Mothering is a central issue for feminist theory, and motherhood is also a persistent presence in the work of Toni Morrison. Examining Morrisons novels, essays, speeches, and interviews, Andrea OReilly illustrates how Morrison builds upon black womens experiences of and perspectives on motherhood to develop a view of black motherhood that is, in terms of both maternal identity and role, radically different from motherhood as practiced and prescribed in the dominant culture. Motherhood, in Morrisons view, is fundamentally and profoundly an act of resistance, essential and integral to black womens fight against racism (and sexism) and their ability to achieve well-being for themselves and their culture. The power of motherhood and the empowerment of mothering are what make possible the better world we seek for ourselves and for our children. This, argues OReilly, is Morrisons maternal theorya politics of the heart.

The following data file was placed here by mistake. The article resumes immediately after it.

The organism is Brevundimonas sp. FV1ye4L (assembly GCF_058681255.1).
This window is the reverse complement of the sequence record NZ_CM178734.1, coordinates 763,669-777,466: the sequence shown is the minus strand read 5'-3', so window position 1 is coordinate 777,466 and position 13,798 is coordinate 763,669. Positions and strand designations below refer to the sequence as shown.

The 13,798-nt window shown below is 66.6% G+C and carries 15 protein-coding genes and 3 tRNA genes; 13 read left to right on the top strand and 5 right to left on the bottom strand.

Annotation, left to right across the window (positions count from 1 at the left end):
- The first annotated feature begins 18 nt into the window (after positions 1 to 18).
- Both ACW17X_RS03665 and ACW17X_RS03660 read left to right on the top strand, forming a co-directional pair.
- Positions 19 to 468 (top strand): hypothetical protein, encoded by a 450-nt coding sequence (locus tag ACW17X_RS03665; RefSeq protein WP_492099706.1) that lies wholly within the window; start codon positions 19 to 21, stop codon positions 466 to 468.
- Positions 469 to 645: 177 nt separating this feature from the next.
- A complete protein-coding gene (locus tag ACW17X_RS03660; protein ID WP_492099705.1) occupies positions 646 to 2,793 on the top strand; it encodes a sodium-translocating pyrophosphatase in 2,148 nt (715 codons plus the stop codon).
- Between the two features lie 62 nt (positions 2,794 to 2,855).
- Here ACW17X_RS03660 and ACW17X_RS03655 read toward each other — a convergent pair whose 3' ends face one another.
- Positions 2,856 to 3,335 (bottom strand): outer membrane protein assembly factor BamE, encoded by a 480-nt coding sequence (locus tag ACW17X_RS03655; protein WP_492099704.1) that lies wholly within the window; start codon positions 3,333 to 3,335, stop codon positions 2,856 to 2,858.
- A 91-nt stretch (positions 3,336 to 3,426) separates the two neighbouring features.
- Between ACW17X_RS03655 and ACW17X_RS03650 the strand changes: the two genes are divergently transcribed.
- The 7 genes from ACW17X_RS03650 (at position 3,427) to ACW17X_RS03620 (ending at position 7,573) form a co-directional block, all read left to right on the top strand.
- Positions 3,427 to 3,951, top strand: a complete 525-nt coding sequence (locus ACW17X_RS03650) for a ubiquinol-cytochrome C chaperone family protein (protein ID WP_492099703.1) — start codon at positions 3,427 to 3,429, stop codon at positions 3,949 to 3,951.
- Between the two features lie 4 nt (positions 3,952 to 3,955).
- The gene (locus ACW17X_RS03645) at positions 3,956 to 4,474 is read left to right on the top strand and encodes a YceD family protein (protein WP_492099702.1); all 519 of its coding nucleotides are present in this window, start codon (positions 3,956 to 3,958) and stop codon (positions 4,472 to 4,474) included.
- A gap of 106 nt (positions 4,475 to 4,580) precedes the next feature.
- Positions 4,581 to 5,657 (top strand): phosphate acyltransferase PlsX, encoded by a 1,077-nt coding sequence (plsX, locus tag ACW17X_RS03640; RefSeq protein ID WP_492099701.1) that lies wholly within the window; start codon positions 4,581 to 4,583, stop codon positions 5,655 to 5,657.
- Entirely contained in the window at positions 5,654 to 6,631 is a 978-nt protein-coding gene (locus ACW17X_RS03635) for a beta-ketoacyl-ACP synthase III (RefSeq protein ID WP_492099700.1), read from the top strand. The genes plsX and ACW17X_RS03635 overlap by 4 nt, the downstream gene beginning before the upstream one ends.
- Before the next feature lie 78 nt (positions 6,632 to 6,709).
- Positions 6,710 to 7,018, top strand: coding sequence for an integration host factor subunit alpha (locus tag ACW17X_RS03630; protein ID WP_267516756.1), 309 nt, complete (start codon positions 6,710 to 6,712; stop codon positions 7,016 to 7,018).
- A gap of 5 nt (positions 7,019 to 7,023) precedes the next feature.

Cherene Sherrard-Johnson's introduction places this literary classic in both the new modernist and transatlantic contexts and will be embraced by those interested in earlytwentieth-century women writers, novels about passing, the Harlem Renaissance, the black/white divide, and diaspora studies. Selected essays and poems penned by Fauset are also included, among them "Yarrow Revisited" and "Oriflamme," which help highlight the full canon of her extraordinary contribution to literature and provide contextual background to the novel.